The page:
Simple Chemistry Tools for the Circular Economy
One of the underpinning principles of the circular economy is increasing the use of renewable materials. The use of bio-based materials drives regeneration. It also helps to address the 45% of greenhouse gas emissions associated with materials production and usage, according to a report by the Ellen MacArthur Foundation.1
The chemistry of this shift in materials is profound. However, simple tools are beginning to appear which help the industrial chemist plan effectively.
One such tool is the BioLogicTool 2 developed by a group headed by Professor Thomas J. Farmer at the Green Chemistry Centre of Excellence, York University in the UK. Professor Farmer presented on this at the recent online conference sponsored by the Royal Society of Chemists Formulation Science and Technology Group—“Keeping It Green in Personal Care.” 3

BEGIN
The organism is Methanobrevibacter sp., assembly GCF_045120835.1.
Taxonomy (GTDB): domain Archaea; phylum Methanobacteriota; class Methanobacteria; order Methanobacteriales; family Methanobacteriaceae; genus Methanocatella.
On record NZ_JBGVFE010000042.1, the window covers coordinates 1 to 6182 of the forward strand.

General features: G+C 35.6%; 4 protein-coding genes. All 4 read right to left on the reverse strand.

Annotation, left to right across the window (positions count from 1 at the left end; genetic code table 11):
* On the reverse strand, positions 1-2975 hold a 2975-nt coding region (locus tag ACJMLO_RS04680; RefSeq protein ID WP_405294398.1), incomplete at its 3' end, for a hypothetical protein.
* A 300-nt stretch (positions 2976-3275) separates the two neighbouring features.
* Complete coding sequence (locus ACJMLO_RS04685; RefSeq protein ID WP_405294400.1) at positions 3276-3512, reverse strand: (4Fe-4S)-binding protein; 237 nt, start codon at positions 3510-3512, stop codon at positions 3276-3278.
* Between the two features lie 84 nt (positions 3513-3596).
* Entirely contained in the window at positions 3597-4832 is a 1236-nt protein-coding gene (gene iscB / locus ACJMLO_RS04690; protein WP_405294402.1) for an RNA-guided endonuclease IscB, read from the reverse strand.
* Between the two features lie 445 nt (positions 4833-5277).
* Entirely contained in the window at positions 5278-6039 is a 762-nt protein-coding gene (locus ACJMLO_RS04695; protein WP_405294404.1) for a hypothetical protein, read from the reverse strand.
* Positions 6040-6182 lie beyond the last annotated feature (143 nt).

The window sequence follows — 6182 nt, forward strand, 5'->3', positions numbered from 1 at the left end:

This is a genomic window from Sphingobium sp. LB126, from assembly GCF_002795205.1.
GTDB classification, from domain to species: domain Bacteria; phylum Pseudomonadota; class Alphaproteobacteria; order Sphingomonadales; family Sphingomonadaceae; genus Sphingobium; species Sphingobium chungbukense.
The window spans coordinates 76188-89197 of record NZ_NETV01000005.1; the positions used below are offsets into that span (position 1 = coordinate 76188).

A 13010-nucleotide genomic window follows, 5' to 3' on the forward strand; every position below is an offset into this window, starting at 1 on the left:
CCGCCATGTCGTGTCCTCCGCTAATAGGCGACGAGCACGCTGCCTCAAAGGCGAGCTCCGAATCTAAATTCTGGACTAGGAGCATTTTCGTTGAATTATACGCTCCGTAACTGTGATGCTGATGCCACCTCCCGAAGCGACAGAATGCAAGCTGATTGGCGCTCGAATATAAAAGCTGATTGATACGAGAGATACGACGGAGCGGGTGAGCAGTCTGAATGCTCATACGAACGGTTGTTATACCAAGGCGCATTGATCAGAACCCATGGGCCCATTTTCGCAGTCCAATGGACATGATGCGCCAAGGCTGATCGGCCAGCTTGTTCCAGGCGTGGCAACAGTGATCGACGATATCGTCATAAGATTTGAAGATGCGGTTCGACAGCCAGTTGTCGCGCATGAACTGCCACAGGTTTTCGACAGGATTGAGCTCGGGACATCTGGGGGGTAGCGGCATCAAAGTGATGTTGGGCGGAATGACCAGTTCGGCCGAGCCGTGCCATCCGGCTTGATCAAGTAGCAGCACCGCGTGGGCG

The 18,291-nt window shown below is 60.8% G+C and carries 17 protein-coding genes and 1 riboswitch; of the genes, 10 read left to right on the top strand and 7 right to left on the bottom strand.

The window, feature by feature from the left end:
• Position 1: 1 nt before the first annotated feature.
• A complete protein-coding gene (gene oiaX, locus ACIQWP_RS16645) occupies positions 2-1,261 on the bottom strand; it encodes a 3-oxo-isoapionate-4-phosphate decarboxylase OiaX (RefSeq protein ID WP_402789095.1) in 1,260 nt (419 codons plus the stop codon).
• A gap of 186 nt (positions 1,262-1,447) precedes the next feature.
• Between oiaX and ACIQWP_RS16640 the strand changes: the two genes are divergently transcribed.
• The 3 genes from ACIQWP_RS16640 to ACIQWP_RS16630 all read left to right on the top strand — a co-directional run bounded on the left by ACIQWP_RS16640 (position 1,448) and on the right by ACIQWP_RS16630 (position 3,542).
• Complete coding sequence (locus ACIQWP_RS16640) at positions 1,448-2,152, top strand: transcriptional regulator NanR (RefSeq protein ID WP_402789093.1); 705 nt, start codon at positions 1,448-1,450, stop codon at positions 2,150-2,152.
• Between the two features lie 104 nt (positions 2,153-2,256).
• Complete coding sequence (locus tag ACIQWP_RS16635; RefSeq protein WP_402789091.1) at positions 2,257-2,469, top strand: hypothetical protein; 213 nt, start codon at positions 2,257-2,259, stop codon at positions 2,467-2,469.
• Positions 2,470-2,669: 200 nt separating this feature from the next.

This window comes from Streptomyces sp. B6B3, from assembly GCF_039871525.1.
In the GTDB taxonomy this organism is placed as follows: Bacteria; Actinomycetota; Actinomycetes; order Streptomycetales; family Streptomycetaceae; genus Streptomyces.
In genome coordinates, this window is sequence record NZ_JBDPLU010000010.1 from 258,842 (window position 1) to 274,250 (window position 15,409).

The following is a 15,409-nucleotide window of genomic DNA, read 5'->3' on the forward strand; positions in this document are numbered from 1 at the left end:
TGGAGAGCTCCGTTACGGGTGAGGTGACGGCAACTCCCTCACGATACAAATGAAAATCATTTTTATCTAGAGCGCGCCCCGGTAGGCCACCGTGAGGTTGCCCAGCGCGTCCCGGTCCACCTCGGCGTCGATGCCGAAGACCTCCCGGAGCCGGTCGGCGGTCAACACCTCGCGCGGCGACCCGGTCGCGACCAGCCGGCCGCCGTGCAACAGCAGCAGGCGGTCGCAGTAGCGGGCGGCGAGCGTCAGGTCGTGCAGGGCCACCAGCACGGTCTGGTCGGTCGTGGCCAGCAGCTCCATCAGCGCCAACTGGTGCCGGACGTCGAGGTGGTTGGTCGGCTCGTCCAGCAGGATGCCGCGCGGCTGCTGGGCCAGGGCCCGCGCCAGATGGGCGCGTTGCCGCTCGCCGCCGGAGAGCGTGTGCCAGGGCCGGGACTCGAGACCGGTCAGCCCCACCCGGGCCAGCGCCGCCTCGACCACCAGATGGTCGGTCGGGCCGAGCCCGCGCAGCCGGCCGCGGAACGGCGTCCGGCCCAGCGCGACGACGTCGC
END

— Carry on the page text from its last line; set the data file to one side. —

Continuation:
If we are to make progress against climate change targets, such software tools need to be readily available to the working materials chemist.
This is completely straightforward using BIOVIA software solutions. Here we show how to implement the BioLogicToolusing BIOVIA Pipeline Pilot and BIOVIA Notebook.
An Improved van Krevelen Diagram
The key finding of the BioLogicTool is that it is all about heteroatoms! Petrochemicals have few if any of these atoms. Indeed, most of the effort in our current chemicals production is introducing them into our chemical products to get the performance we require.
This is especially apparent in a simple 2D diagram where the heteroatom content (by percent weight) appears on the Y-axis versus molecular weight on the X-axis.
Figure 1 shows such a diagram (see, for example, Figure 4 of Lie et al., endnote 2), except in this instance we see it displayed in an interactive HTML5 Dashboard developed using BIOVIA Pipeline Pilot.ELN. and BIOVIA Notebook, getting such tools into the hands of industrial chemists is simple work.
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